Last night, Tom and I got the chance to attend a different type of class at a local hospital:
all about breastfeeding.
Tom was really stoked to learn about boobies 😉
[That picture melts my heart a little bit]
I really need to give him props because his work schedule has been INSANE since we got to Tucson. I’m happy because he comes home at night, and we’re in Tucson (!!!), but he’s been working a lot. He builds the schedule for the entire squadron, and every week he makes sure that he has time to get away for Bradley classes on Tuesday night and was sure to switch flights with someone else so he could make it to breastfeeding class. So when I started to whine about how he wouldn’t be home on Halloween, all it took was a sideways glance for me to remember how dedicated he’s been to the truly important things, and I shut my face. After class last night, I made sure to tell him what a good husband he is and that I am so thankful that he cares enough to go to classes with me and for everything he’s done to help us prepare for the little one.
The class last night was extremely informational, even though I’ve read a couple of books about breastfeeding. The instructor was a registered nurse in labor and delivery at the hospital and went over all of the details about breast milk (the different types your body produces and how it changes to accommodate supply, demand and the growing baby), proper latching techniques, ways to hold the baby, tips and tricks- I was SO glad we went.
It was also helpful to practice on a baby doll, to kind of get a feel for the different holding techniques:
I’m not going to do a synopsis post on what the nurse discussed since I have no medical credentials whatsoever –if you’re curious, I’ll post some book recommendations, and definitely look into taking a class in your area- but here are some of the things that I had NO idea about before I got pregnant and started researching:
-It’s extremely intuitive. I’ve heard so many horror stories about breastfeeding and how babies can have problems figuring out what their supposed to do, but just like any other mammal, they will smell for their food and go directly to the source.
-The best thing to do after birth is to have skin-to-skin contact with the baby and try to get them to breastfeed. They’re most alert at this time and aren’t too exhausted yet. Even if it doesn’t quite work the first time, the best thing to do is try. [This was definitely one I didn’t know before]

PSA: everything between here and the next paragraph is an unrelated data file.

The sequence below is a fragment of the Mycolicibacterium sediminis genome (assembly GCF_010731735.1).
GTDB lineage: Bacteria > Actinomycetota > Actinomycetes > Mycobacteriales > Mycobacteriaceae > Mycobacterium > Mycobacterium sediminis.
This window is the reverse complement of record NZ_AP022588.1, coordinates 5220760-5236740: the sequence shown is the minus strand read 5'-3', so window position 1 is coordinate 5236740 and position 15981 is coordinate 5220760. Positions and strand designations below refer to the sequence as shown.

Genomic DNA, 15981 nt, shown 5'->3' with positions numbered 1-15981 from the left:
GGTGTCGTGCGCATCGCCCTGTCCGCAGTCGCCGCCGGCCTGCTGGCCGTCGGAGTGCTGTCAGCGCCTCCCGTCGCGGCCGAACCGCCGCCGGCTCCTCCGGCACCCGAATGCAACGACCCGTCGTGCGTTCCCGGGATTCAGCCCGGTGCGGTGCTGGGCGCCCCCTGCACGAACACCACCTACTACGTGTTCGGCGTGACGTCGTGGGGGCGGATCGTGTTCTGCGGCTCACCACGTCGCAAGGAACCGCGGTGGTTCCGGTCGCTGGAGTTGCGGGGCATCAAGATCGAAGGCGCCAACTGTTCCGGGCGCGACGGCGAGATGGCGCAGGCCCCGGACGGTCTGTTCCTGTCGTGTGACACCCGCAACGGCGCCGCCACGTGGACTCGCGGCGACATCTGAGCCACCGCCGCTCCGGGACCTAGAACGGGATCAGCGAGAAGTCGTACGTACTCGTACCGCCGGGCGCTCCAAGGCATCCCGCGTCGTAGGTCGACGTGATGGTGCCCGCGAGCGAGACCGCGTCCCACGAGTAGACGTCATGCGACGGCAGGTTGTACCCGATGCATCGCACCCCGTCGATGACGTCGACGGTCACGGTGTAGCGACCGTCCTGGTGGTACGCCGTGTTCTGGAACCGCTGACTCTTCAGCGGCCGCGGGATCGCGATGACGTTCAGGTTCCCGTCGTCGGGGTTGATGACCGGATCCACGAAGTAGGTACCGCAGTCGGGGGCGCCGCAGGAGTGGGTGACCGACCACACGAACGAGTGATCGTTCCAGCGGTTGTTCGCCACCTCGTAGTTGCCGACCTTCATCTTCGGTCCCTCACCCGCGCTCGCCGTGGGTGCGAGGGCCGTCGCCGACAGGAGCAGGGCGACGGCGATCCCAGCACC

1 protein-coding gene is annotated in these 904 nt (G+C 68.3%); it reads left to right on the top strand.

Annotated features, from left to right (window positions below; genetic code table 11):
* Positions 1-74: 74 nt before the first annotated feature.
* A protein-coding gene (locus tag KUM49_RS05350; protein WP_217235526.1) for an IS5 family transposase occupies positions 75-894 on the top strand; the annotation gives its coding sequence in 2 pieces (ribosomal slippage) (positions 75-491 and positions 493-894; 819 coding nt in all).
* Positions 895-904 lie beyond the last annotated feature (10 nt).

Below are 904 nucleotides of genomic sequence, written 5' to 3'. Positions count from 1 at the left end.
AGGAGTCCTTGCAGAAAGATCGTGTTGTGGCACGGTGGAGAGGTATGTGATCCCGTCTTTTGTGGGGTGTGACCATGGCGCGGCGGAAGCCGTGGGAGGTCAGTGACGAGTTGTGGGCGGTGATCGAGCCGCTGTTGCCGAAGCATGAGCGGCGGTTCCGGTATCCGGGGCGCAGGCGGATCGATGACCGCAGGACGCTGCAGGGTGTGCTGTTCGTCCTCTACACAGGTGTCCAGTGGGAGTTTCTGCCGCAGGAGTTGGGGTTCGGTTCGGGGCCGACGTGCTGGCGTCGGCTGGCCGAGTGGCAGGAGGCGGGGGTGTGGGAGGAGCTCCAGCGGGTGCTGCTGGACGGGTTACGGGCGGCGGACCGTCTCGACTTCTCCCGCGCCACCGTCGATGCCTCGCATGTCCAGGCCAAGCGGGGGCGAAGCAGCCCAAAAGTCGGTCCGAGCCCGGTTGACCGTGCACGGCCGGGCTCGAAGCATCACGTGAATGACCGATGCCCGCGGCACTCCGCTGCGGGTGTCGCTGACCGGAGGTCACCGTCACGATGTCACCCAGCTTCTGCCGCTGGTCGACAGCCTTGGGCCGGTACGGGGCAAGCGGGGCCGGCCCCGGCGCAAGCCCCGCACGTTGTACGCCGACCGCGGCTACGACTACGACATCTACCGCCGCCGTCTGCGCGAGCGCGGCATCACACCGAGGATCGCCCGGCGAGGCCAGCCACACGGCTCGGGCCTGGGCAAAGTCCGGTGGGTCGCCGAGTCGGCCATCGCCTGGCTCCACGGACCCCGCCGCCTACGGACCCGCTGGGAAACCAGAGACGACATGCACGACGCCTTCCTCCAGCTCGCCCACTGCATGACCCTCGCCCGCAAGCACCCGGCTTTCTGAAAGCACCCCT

-It shouldn’t hurt. Once again, all I’ve heard is that it feels like a thousand knife stabs to the girls, but if the baby is properly latched on, they’re may be some discomfort, but no pain. Pain can be caused by the baby not taking enough into its mouth and causing the hard palate to smash down and irritate the tissue.
-You don’t have to worry about foods you eat causing digestive distress if you continue to eat what you normally eat. Baby is already used to it. The only thing that may cause problems is too much dairy, which shouldn’t be a challenge for us. She also advised to stay away from alcohol and caffeine while breast feeding, but anything you intake should be out of your system in 24 hours.
-Intense exercise can cause lactic acid buildup, which can make milk taste sour or funny, too. The good news is that breastfeeding burns a lot of calories, so there’s no need to go balls to the wall on exercise.
-Breastfed babies may need to eat more than formula-fed babies since breastmilk digests very quickly.
It truly amazes me that our bodies are able to produce a perfect food for babies, that’s FREE and readily available.
Of course, I have no idea how all of this will work out with our little family until she gets here. It’s also something that’s been on my mind, and if it doesn’t happen, that’s ok too.
So tell me friends: what are your breastfeeding tips and tricks?
Friends sans kids: does seeing a woman breastfeed in public creep you out a little, or is it NBD?